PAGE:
John Key's political strengths lie in his ability to appeal to this group and to convince them that National truly is their party and represents their views and aspirations.
You may say that the group I'm describing are floating voters rather than National loyalists. But that would be to suggest that they are just as likely to vote Labour as National, whereas it would take a political earthquake for many of them to take this step.
There almost was a political earthquake in the early 1990s, following Ruth Richardson's 'Mother of All Budgets'. Interestingly, at that point, dissident moderate conservatives flocked to the Alliance rather than to Labour.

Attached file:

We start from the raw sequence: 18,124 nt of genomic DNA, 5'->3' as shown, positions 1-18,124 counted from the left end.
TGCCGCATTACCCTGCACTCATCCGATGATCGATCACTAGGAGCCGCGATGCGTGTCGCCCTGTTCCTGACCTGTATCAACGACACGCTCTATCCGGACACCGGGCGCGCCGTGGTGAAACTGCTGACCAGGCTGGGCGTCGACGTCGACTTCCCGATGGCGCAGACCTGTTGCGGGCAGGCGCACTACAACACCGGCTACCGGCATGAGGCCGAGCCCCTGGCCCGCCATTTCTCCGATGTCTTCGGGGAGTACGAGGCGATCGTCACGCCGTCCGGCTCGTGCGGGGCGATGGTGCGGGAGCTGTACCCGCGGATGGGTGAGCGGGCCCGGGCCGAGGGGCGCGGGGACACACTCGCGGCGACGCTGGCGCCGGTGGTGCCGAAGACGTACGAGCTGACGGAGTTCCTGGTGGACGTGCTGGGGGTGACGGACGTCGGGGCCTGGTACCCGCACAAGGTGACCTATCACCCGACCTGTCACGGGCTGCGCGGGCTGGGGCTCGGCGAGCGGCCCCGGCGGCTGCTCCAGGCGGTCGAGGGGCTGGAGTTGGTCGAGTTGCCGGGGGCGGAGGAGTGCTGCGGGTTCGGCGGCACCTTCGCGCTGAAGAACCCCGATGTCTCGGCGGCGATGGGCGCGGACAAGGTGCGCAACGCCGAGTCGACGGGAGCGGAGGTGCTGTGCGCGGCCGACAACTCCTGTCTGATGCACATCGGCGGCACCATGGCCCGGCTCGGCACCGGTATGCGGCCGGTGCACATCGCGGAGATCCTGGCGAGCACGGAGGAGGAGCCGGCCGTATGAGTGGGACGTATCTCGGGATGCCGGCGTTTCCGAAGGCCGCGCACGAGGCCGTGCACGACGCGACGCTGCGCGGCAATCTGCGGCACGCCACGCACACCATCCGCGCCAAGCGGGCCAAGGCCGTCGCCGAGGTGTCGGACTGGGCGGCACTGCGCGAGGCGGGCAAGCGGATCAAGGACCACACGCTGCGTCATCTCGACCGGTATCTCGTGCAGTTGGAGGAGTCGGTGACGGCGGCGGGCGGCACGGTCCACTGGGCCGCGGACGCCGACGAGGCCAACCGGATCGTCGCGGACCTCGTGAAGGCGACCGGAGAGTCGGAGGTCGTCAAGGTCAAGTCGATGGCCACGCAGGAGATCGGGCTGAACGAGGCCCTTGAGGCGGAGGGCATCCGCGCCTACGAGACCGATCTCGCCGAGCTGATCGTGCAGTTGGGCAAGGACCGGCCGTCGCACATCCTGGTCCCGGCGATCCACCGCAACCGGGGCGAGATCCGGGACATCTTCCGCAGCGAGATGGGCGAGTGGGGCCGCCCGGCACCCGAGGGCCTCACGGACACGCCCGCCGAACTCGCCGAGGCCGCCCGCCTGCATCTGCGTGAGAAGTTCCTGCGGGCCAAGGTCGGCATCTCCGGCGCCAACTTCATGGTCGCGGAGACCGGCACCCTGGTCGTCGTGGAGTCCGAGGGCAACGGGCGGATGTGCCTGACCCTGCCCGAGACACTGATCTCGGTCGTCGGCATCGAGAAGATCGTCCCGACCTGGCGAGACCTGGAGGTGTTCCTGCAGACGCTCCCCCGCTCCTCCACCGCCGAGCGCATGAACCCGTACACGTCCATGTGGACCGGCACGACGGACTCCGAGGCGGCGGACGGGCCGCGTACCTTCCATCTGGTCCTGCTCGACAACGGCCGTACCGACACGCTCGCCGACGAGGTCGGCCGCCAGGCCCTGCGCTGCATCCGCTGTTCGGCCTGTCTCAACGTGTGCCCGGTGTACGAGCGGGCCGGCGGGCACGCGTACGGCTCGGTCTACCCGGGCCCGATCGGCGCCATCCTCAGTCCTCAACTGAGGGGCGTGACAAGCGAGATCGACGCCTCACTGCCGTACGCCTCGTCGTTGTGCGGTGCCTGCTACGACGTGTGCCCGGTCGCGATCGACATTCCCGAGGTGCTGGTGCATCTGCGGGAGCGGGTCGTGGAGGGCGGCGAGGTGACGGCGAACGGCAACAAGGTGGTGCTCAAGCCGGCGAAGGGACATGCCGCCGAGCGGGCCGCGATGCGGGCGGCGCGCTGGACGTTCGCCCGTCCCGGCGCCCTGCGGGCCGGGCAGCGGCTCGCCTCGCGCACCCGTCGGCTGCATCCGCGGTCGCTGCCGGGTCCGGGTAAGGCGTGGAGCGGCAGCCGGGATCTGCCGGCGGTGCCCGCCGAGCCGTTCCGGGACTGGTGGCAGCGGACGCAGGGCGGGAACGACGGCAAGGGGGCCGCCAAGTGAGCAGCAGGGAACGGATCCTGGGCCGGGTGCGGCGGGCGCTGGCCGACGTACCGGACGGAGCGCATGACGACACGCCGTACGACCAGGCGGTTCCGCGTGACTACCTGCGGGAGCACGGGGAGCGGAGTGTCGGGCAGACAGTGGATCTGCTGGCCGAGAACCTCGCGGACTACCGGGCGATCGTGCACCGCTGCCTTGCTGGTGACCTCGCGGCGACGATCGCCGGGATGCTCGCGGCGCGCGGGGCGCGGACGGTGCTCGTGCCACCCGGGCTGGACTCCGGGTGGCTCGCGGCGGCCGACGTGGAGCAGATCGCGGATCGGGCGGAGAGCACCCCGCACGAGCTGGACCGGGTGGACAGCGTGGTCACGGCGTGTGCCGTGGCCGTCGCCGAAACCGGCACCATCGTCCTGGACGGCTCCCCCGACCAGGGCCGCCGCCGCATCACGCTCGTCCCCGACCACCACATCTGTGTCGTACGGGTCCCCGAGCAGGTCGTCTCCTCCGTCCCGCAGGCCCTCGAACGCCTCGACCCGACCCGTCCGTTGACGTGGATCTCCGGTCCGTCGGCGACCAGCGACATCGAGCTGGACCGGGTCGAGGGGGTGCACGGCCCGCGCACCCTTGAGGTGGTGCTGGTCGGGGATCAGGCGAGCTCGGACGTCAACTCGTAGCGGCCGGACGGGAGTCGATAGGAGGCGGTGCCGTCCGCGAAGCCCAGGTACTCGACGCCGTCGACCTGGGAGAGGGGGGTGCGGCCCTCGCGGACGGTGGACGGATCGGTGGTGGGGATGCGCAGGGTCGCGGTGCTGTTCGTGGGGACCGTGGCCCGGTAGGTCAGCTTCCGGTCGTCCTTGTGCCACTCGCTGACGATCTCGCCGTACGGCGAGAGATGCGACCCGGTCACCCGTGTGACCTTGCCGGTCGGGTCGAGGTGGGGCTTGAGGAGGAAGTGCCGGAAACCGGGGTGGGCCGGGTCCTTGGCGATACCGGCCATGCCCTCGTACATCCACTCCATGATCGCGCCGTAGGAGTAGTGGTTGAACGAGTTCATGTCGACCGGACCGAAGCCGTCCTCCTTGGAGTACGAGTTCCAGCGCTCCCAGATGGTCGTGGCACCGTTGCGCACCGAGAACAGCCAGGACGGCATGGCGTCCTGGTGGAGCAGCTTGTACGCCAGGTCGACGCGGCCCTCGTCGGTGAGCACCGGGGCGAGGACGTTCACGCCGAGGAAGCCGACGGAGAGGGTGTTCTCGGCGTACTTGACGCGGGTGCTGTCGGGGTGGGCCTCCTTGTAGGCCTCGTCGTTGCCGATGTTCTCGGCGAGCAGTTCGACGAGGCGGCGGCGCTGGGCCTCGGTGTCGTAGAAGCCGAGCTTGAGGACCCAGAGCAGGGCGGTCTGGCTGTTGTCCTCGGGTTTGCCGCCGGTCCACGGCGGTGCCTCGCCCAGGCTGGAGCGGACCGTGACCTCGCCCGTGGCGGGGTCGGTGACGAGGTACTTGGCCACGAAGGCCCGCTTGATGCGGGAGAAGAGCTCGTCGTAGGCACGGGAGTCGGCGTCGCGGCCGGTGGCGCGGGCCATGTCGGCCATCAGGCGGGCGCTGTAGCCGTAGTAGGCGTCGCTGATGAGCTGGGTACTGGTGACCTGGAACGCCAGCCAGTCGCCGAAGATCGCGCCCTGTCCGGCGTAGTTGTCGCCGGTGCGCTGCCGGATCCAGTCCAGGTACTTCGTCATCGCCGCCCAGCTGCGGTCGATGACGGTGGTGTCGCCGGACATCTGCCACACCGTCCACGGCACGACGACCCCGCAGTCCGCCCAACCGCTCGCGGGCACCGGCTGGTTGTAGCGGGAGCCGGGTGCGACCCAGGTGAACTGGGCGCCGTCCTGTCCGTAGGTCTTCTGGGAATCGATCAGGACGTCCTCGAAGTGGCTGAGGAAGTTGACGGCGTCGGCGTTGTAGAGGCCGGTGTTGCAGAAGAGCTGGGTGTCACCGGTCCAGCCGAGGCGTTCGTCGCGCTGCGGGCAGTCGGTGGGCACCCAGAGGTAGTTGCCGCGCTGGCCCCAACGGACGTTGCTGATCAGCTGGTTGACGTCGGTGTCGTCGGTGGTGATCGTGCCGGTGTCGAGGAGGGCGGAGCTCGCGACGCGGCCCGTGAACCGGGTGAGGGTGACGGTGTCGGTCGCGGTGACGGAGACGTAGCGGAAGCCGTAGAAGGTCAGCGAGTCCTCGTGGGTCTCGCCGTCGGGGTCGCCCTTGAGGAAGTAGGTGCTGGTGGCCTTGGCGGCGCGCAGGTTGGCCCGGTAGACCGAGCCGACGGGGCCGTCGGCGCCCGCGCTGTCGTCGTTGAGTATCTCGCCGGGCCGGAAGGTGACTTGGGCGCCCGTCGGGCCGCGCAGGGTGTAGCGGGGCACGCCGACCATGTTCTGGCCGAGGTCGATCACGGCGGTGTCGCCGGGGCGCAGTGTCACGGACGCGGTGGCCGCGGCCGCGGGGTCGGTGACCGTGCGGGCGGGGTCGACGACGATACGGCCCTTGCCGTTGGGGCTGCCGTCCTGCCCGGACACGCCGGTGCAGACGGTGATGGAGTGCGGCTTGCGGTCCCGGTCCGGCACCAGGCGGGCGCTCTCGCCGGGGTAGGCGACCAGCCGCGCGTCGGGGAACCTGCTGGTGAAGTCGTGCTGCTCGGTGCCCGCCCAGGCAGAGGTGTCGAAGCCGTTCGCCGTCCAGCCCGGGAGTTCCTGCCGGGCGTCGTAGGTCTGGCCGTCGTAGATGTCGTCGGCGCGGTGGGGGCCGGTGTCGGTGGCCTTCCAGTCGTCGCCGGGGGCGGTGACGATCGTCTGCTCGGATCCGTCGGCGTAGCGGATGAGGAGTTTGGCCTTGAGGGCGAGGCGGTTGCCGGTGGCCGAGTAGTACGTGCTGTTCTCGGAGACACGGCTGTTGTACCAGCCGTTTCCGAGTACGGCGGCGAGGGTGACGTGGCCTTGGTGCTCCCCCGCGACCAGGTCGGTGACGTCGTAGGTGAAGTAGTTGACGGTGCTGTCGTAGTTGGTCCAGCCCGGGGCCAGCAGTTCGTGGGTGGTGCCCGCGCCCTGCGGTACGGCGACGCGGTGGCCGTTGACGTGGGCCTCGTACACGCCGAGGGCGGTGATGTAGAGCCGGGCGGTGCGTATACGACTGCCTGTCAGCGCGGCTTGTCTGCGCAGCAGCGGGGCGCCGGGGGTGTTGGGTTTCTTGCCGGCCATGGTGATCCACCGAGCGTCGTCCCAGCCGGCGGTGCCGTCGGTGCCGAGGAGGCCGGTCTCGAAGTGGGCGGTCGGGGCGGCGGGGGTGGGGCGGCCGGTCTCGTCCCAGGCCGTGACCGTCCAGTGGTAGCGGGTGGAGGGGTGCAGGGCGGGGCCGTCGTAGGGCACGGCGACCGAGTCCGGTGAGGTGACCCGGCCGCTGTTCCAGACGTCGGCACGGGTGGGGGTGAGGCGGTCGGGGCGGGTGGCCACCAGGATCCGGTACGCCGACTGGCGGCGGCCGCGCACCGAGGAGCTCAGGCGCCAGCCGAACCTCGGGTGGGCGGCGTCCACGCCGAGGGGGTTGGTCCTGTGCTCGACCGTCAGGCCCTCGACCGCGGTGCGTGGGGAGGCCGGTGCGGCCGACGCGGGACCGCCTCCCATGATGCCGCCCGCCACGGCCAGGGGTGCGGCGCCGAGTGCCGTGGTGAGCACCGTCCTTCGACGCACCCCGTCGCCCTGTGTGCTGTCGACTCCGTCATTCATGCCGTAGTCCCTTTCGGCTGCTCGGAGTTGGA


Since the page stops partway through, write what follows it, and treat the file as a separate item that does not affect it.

Another political earthquake would be the re-alignment of the right along the lines you have suggested. Why would National take so self-destructive a step?
But let's, for the sake of argument, assume it did do so. There could then be a space needing filling by a moderate conservative party. Ten years ago, I'd have picked Chris Fletcher as its most likely president. Today, perhaps, Katherine Rich.
I have to agree with Chris' comment. Living in the rural south, it is truly quite frightening to listen to some people's views. It makes you realise that some mixture of McVicar/Tamaki/Hide/Garrett with popular appeal would garner a surprising amount of far right support. Some would slot quite nicely into the Tea Party. They have the same disregard for facts and logic when it comes to law and order in particular.
I made a very similar argument in my first ever 100-level Pol Sci essay in 1994. The question was essentially: 'How might the party system change under MMP'.